Identification. England, unlike Scotland, Wales, or Northern Ireland, does not constitutionally exist, and thus it has no separate rights, administration, or official statistics. The Church of England is its main distinctive institution. The English maintain their separate identity in sports (soccer, cricket, and rugby) and heritage; this is manifest in the monarchy, aristocracy, and associated pageantry, parliament, pride in their country, and love for their local community (with the local pub being an integrating institution). English poetry, literature, and art is also distinctive. With the decrease of specialized industry, an increase in mass marketing, and greater population mobility, English distinctiveness is threatened. However, measures such as restoration and protection of city centers, the countryside, and historic buildings—along with the movement for greater control and participation in local affairs—help counter the trend toward homogeneity.
Location. England constitutes the largest land area and highest population density of any of the four units of the United Kingdom. It is also the most intensely industrialized region. Located off the northwest coast of continental Europe, it is bounded on the north by Scotland and on the west by Wales. It is located approximately between 49°56′ and 55°49′ N and 1°50′ E and 5°46′ W (not including the Channel Islands). Geographically, England constitutes 130,863 square kilometers or 53 percent of the land area of the United Kingdom and is divided into the uplands and lowlands. Following a line joining the mouths of the Tees and Exe rivers, the uplands in the northwest are characterized by rocky and mountainous areas while the lowlands of the southeast contain gentle rolling country with some hills. For the United Kingdom as a whole, the terrain is 30 percent arable, 50 percent meadow and pasture, 12 percent waste or urban, 7 percent forest, and 1 percent inland water. The climate is variable and mild for its latitudes. Rainfall for the south is 90 centimeters, with the southwest receiving 105 to 158 centimeters per year, while the extreme east gets 63 centimeters. The mean temperature for England in July is 16° C; in January and February it is 5° C. However, the north is slightly colder than the south; winter in the north averages 70 days of frost while the south averages 13.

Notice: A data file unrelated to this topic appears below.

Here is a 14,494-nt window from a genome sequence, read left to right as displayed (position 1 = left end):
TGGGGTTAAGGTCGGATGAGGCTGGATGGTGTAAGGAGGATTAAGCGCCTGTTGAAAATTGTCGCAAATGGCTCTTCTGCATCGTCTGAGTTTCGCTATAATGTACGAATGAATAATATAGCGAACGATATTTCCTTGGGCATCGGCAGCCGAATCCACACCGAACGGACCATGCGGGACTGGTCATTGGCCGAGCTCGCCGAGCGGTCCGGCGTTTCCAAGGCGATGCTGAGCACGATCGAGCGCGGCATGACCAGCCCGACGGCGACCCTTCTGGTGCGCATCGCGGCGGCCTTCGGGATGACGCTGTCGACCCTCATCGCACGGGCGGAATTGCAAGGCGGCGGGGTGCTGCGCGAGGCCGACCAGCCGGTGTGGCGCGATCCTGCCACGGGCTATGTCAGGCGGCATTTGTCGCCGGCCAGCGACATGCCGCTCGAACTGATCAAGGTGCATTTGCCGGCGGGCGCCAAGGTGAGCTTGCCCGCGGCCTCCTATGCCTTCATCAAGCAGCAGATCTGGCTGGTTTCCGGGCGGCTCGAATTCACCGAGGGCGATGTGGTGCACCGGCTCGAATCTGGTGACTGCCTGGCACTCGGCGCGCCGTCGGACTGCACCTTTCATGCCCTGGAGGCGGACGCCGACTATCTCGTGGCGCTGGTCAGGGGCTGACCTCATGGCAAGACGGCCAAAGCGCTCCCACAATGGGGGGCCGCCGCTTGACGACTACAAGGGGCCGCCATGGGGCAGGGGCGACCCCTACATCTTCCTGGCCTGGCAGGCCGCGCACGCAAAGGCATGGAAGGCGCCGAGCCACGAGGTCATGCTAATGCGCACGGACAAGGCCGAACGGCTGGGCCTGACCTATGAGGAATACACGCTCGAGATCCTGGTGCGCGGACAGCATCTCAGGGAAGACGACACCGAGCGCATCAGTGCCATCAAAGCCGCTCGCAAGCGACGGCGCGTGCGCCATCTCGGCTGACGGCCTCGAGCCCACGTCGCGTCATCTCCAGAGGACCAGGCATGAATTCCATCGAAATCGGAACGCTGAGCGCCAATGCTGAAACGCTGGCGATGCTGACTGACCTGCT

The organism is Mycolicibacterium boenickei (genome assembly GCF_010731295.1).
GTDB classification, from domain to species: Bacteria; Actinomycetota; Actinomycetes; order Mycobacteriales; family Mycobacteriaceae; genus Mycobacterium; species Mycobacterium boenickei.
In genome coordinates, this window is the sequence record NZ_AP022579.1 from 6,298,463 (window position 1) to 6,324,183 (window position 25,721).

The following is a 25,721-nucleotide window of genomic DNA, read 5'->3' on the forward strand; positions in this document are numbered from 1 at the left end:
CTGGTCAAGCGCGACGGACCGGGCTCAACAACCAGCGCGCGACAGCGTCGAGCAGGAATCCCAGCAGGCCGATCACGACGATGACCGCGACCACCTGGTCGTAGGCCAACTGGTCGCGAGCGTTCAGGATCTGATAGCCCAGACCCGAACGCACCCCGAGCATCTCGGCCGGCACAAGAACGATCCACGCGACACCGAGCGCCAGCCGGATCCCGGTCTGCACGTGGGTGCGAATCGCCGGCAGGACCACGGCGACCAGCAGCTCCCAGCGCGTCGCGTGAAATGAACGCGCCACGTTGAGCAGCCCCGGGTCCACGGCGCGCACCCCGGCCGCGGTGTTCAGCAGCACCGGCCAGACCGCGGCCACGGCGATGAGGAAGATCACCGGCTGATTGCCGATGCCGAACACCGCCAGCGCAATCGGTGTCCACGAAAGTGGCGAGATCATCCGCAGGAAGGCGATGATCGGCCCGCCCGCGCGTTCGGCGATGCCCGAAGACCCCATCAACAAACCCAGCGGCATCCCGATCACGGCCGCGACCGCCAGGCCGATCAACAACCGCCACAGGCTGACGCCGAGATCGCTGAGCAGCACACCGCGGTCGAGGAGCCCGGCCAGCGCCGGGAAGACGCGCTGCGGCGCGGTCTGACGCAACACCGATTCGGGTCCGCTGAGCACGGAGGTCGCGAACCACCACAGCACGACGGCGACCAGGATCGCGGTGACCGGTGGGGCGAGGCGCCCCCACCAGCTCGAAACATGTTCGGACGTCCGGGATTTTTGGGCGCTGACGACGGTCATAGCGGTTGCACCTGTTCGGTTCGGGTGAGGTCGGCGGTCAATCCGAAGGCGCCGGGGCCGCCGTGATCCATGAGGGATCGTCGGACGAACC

Demography. The English number 46,168,120 (1989 estimate), 81.5 percent of the population of the United Kingdom. They have maintained their relative proportion of the United Kingdom population, but the proportion of younger and older people has increased because the birthrate declined between 1921 and 1942 and then increased after World War II. The population is primarily urban and suburban. In 1921, more than 40 percent of the people lived in the six great conurbations that center on London. After World War II, there was movement from the inner cities to the suburban fringes and beyond, with the inner cities showing a marked decrease. However, English population density is among the highest in the world, averaging 840 persons per square mile in 1981 for England and Wales and rising to 12,600 for the greater London area.
Linguistic Affiliation. The English language is of the Indo-European Family. Its parent tongue is the West Germanic Group of Proto-Indo-European. The closest related Languages are German, Netherlandic, and Frisian. There is considerable dialectical variation, the most distinctive being in Lancashire, Cornwall, and parts of East London. Radio, television, and transportation are causing these differences to diminish, with the style of the southeast becoming the Standard. However, there is no difference in literary style between the various regions.